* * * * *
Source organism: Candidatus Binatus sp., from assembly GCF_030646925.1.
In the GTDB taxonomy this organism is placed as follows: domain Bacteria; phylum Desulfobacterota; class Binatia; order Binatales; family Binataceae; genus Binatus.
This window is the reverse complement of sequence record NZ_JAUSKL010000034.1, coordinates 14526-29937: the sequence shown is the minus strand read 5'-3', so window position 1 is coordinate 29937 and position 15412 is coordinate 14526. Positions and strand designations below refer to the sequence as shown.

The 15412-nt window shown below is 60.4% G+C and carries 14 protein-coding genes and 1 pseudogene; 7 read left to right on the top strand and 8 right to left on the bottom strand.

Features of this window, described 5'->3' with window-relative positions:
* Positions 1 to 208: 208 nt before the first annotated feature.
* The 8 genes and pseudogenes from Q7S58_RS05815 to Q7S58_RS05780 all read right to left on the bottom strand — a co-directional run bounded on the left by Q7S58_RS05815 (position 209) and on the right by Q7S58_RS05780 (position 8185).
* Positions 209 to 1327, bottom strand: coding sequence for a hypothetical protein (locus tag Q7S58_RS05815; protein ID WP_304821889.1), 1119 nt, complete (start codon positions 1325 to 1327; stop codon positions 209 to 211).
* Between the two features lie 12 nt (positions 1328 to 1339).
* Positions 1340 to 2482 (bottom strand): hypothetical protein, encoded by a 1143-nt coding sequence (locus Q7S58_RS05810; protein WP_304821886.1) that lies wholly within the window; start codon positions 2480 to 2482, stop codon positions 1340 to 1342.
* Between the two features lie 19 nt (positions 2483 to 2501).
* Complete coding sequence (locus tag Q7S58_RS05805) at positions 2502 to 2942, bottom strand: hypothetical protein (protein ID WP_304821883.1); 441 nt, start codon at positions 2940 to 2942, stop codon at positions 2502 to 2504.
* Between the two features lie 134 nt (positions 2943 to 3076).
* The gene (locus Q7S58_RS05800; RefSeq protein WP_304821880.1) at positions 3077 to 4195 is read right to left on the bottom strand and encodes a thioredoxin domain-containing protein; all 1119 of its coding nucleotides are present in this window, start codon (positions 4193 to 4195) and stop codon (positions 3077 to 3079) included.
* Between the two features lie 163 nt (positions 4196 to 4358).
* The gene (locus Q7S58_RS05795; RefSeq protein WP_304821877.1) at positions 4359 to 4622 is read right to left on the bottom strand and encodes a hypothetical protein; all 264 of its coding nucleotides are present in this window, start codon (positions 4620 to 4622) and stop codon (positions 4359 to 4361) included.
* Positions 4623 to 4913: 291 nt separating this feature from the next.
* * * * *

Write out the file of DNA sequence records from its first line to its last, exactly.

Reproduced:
Source organism: Candidatus Binatus sp., from assembly GCF_030646925.1.
In the GTDB taxonomy this organism is placed as follows: domain Bacteria; phylum Desulfobacterota; class Binatia; order Binatales; family Binataceae; genus Binatus.
This window is the reverse complement of sequence record NZ_JAUSKL010000034.1, coordinates 14526-29937: the sequence shown is the minus strand read 5'-3', so window position 1 is coordinate 29937 and position 15412 is coordinate 14526. Positions and strand designations below refer to the sequence as shown.

The 15412-nt window shown below is 60.4% G+C and carries 14 protein-coding genes and 1 pseudogene; 7 read left to right on the top strand and 8 right to left on the bottom strand.

Features of this window, described 5'->3' with window-relative positions:
* Positions 1 to 208: 208 nt before the first annotated feature.
* The 8 genes and pseudogenes from Q7S58_RS05815 to Q7S58_RS05780 all read right to left on the bottom strand — a co-directional run bounded on the left by Q7S58_RS05815 (position 209) and on the right by Q7S58_RS05780 (position 8185).
* Positions 209 to 1327, bottom strand: coding sequence for a hypothetical protein (locus tag Q7S58_RS05815; protein ID WP_304821889.1), 1119 nt, complete (start codon positions 1325 to 1327; stop codon positions 209 to 211).
* Between the two features lie 12 nt (positions 1328 to 1339).
* Positions 1340 to 2482 (bottom strand): hypothetical protein, encoded by a 1143-nt coding sequence (locus Q7S58_RS05810; protein WP_304821886.1) that lies wholly within the window; start codon positions 2480 to 2482, stop codon positions 1340 to 1342.
* Between the two features lie 19 nt (positions 2483 to 2501).
* Complete coding sequence (locus tag Q7S58_RS05805) at positions 2502 to 2942, bottom strand: hypothetical protein (protein ID WP_304821883.1); 441 nt, start codon at positions 2940 to 2942, stop codon at positions 2502 to 2504.
* Between the two features lie 134 nt (positions 2943 to 3076).
* The gene (locus Q7S58_RS05800; RefSeq protein WP_304821880.1) at positions 3077 to 4195 is read right to left on the bottom strand and encodes a thioredoxin domain-containing protein; all 1119 of its coding nucleotides are present in this window, start codon (positions 4193 to 4195) and stop codon (positions 3077 to 3079) included.
* Between the two features lie 163 nt (positions 4196 to 4358).
* The gene (locus Q7S58_RS05795; RefSeq protein WP_304821877.1) at positions 4359 to 4622 is read right to left on the bottom strand and encodes a hypothetical protein; all 264 of its coding nucleotides are present in this window, start codon (positions 4620 to 4622) and stop codon (positions 4359 to 4361) included.
* Positions 4623 to 4913: 291 nt separating this feature from the next.